3 June 2013

Credit for who first referred to “lies, damned lies and statistics is uncertain”. Mark Twain (Clemens) who used the expression, attributed it to Disraeli although there is no record of him using it. The Commons PACS however seems to have no difficulty in attributing deceptive intent to the official use of some UK statistics.

In its report “Not Just True, but Also Fair” released last week the PASC criticised agencies for spinning statistics. It recommended that departmental press officers should develop their media releases in conjunction with statisticians to ensure accuracy and to give a truthful meaning to statistics.

The PASC’s concern was not just with agencies cherry picking statistics. It was critical of making news for party political purposes from a monthly change in figures but not also indicating that the change was irrelevant where there was no statistical trend over a longer period. It wants statistics presented in a fair, accurate way, “unspun”.

The PASC says that statistics used in government press releases do not always give a true and fair picture of the story behind the statistics, sometimes going too far to create a newsworthy headline. The implication is that the claim of transparency, the promotion of open government, and the encouragement to repackage official data by senior British Ministers may sometimes be less than genuine.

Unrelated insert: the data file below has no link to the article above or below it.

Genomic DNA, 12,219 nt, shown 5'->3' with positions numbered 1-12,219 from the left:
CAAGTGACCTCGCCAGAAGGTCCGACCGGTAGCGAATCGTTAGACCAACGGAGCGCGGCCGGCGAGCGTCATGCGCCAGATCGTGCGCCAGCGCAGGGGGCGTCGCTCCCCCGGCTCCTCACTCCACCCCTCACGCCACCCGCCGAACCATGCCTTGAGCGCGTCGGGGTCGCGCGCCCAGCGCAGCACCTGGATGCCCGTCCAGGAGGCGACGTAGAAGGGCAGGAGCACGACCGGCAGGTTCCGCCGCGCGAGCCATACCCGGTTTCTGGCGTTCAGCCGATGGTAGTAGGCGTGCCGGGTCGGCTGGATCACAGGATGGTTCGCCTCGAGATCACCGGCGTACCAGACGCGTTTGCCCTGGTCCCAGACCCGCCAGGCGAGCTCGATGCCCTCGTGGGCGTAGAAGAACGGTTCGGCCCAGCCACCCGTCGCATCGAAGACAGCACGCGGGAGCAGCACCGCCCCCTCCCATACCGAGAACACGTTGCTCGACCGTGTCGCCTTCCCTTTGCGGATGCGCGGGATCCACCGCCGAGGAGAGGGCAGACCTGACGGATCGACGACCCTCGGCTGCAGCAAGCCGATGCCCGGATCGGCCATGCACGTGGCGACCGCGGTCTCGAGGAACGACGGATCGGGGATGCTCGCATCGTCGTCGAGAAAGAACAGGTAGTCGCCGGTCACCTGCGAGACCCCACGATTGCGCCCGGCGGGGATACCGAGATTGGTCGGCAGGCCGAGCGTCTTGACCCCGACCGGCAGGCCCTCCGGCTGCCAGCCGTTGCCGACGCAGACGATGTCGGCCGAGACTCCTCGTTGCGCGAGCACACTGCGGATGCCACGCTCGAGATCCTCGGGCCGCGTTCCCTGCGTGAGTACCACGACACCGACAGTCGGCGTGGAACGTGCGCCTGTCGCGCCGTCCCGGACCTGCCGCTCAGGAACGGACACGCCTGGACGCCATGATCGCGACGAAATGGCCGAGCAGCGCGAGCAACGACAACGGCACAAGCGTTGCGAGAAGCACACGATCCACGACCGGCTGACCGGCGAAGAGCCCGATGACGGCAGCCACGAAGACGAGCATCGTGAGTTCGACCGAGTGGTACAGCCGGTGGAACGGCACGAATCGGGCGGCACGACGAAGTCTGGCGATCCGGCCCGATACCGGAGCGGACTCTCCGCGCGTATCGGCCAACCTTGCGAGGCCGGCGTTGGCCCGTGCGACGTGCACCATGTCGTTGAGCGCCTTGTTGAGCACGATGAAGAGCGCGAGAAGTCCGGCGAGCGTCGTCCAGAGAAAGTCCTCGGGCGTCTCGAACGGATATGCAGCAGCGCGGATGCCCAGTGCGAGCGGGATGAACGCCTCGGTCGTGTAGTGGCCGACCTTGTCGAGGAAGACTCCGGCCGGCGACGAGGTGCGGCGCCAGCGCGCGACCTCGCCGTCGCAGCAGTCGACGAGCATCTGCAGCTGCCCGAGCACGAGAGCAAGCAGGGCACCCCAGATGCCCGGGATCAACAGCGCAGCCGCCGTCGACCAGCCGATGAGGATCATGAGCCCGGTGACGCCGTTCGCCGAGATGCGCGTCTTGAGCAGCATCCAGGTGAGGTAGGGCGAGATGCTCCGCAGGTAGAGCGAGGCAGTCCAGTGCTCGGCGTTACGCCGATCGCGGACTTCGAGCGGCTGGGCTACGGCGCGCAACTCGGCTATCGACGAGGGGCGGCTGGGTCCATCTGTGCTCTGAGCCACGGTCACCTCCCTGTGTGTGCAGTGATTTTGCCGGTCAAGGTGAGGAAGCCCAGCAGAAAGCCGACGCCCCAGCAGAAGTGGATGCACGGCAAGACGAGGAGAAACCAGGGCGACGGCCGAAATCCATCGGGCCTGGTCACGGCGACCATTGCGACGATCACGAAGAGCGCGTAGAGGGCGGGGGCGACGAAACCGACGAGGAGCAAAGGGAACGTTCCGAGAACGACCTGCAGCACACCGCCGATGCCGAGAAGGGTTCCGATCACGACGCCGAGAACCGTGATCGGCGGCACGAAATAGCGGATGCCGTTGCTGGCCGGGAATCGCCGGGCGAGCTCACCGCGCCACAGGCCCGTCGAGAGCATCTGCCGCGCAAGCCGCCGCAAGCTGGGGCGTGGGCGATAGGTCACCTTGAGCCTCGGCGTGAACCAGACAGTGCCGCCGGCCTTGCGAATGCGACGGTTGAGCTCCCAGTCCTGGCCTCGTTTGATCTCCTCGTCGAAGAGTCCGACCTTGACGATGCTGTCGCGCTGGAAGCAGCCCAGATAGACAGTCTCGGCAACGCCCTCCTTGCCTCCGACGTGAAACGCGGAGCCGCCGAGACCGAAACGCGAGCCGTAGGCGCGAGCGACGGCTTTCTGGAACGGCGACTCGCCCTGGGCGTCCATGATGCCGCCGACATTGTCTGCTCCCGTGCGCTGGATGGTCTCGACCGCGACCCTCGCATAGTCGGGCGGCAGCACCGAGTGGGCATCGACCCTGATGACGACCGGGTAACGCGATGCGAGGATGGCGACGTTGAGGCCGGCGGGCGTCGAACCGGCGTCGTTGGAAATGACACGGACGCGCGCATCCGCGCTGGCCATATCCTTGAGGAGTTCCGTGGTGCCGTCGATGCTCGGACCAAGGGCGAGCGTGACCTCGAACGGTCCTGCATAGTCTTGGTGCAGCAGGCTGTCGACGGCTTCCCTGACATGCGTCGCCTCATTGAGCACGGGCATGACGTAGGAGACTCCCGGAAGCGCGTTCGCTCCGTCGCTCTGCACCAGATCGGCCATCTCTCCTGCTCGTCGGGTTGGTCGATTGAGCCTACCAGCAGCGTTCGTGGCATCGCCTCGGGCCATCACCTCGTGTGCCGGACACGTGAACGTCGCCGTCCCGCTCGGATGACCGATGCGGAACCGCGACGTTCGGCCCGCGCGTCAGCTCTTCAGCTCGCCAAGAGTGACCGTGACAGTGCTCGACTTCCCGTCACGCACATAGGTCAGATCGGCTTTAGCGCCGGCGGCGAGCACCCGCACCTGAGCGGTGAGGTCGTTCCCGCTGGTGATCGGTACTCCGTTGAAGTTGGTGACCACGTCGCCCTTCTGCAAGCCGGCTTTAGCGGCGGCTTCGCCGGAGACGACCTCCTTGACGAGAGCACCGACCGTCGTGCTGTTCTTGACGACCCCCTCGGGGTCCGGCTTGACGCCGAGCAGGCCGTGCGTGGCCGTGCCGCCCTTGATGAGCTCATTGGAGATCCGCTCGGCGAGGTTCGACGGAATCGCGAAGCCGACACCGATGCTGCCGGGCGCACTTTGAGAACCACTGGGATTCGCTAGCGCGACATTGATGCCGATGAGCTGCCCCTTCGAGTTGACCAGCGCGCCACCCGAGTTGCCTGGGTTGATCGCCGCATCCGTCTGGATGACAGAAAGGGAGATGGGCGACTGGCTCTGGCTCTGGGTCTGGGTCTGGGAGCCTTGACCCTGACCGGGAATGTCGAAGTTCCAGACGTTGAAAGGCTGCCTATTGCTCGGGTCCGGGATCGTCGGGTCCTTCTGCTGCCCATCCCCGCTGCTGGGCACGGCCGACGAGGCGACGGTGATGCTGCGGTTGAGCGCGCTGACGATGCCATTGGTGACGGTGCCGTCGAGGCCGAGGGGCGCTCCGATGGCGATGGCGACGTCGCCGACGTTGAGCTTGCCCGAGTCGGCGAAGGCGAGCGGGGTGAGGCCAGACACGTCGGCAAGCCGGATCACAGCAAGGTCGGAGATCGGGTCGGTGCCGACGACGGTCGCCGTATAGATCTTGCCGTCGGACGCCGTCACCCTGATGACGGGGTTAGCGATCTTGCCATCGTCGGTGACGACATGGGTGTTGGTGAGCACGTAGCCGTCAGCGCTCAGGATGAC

The PASC Chair commented that “…“Politicians tend to promote the statistics that best present their case. Finding the whole truth about government statistics is not always easy, and it should be. The numbers may be perfectly true but the act of selecting certain numbers distorts the true picture. …. In some cases, spinning reduces the story behind the statistics to such an extent that the picture is no longer true…”

“The UK Statistics Authority and the Government Statistics Service have a special obligation to act as an antidote to the famous dictum that ‘there are lies, damn lies, and statistics’. Where the Chair of the Statistics Authority judges that there has been misuse of official statistics, we support his independence and his right to intervene…” “..Wider and deeper improvements are still needed to the presentation and explanation of government statistics if public trust in them, and therefore in public policy, is to be earned and kept…”

The State Services Commissioner’s guidance on Understanding the Standards of Integrity and Conduct for the State Services explains how telling half truths is deceptive and breaches the obligation to be honest. “…Providing only half the facts may mean we are telling only half the truth. Honesty means that we are truthful and open…” Ministerial media advisers are State servants and subject to the code.

What should the Commissioner’s response be if a Ministerial adviser were to act as has been identified by the PASC and spin “….the story behind the statistics to such an extent that the picture is no longer true…?